The Lyme disease vaccine

Dear Alice,

I heard something recently about a new Lyme disease vaccine, and since I think Lyme disease season is coming up, can you tell me something about it?


Dear Tick-tock,

Lyme disease is a common illness; in fact, while 30,000 cases of Lyme disease in the US are reported annually to the Centers for Disease Control and Prevention (CDC), scientists estimate that there are closer to 300,000 cases annually. Lyme disease occurs when an infected tick bites a person, transmitting a strain of the Borrelia species bacteria to that individual. In terms of a vaccine, due to low demand and media coverage of a false link to arthritis, the previous Lyme disease vaccine, LYMErix, was taken off the market in 2002. Since 2014, there have been efforts to produce a new vaccine, including French company Valnexa's efforts since 2016. However, there's not a vaccine currently available on the market. In the meantime, people can continue to take other precautions to protect against Lyme disease during tick season (April to September in the US).

Given the lack of vaccine, prevention is the best bet for most people. According to the CDC, ticks like to hang out in habitats that have woods, shrubs, and tall grasses, especially in East Coast states ranging from Virginia to Maine, West Coast areas such as Northern California, and northern central states such as Wisconsin and Minnesota. If you plan to spend time in tick-infested areas during the high-risk season, here are some possible ways to protect yourself from these pesky bugs:

  • Dress in light-colored apparel (to be able to see ticks more clearly), made of tightly woven material.
  • Wear long sleeved shirts that are snug at the wrists.
  • Wear long pants that are tucked into socks.
  • Slip on high top, snug-fitting boots.
  • Cover your head with a hat.
  • Use insect repellent containing 20 percent or more DEET on clothing and exposed skin. Other options include picaridin or IR3535 on exposed skin. Apply permethrin, an insecticide, on clothing.

If you live in a region that's prone to ticks, there are also several steps you might take to control the tick population around your home by taking actions such as keeping your yard free of debris and moist areas where ticks thrive. Also, try to mow the lawn frequently and clear any tall grass that could be housing ticks.

After spending time outside, examine your clothes, skin, scalp, and hair for ticks. Buddy up with a friend to check each other's difficult-to-see areas, such as the head, the back, and behind the ears. It takes approximately 36 hours for an attached deer tick to infect someone. If you spot a tick, remove it right away. How? The CDC recommends using fine-pointed tweezers to securely grab onto the tick's head or mouthparts (where it's attached to the skin), and carefully detach the whole tick without breaking it apart. Next, kill the tick by putting it in an alcohol-filled container, and then throw it away. Afterwards, cleanse and disinfect your hands, tweezers, and bitten skin. Avoid using petroleum jelly, burning the tick, or using other irritants to attempt to dislodge it — all of which may increase your risk of infection. If bitten, you might want to quickly see a health care provider for possible assessment and treatment (if necessary).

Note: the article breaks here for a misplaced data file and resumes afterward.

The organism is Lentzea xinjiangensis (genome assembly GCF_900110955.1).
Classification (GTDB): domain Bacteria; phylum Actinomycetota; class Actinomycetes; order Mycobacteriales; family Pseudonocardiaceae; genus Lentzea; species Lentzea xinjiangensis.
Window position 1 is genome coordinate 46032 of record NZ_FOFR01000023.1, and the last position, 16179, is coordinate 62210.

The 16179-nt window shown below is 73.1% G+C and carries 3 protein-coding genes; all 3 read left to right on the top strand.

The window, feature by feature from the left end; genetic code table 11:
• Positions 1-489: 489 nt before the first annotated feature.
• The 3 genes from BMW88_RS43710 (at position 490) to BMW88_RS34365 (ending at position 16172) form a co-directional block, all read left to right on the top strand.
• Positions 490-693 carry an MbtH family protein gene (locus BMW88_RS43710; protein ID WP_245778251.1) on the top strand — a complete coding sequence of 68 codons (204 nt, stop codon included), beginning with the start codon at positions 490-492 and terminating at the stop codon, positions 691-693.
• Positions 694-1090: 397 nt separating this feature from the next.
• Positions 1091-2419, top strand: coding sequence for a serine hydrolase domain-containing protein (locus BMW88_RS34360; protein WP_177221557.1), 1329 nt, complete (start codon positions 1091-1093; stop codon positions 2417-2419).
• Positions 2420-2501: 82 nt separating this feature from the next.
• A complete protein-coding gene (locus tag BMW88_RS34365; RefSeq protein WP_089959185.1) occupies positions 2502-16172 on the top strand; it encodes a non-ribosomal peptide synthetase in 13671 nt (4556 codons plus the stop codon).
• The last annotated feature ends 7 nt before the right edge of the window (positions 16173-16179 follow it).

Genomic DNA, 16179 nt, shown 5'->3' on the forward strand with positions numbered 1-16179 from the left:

If someone contracts Lyme disease, some symptoms they may experience include the erythema migrans rash, fatigue, swollen lymph nodes, fever, chills, and achy muscles. If it's caught before spreading throughout the body, it may be treated with prescription antibiotics such as doxycycline, amoxicillin, or cefuroxime axetil. Several studies show that most people recover when treated within a few weeks. A small percentage of people experience persistent symptoms for up to six months or longer, such as fatigue and muscle aches. This condition is known as post-treatment Lyme disease syndrome (PTLDS). Prolonged antibiotic therapy has been found to be ineffective and potentially harmful for patients with PTLDS, and ongoing research is needed to find effective treatment for PTLDS. If Lyme disease isn't addressed during the early stages, it can become disseminated Lyme disease. Studies are being conducted to learn more about how to treat disseminated Lyme disease, but no effective treatments have been found as of yet.

In the meantime, while the Lyme disease vaccine is still in development, you might still cover up to avoid those pesky ticks making you sick!

Last updated May 04, 2018
Originally published Apr 23, 1999

Submit a new comment


This question is for testing whether or not you are a human visitor and to prevent automated spam submissions.

The answer you entered for the CAPTCHA was not correct.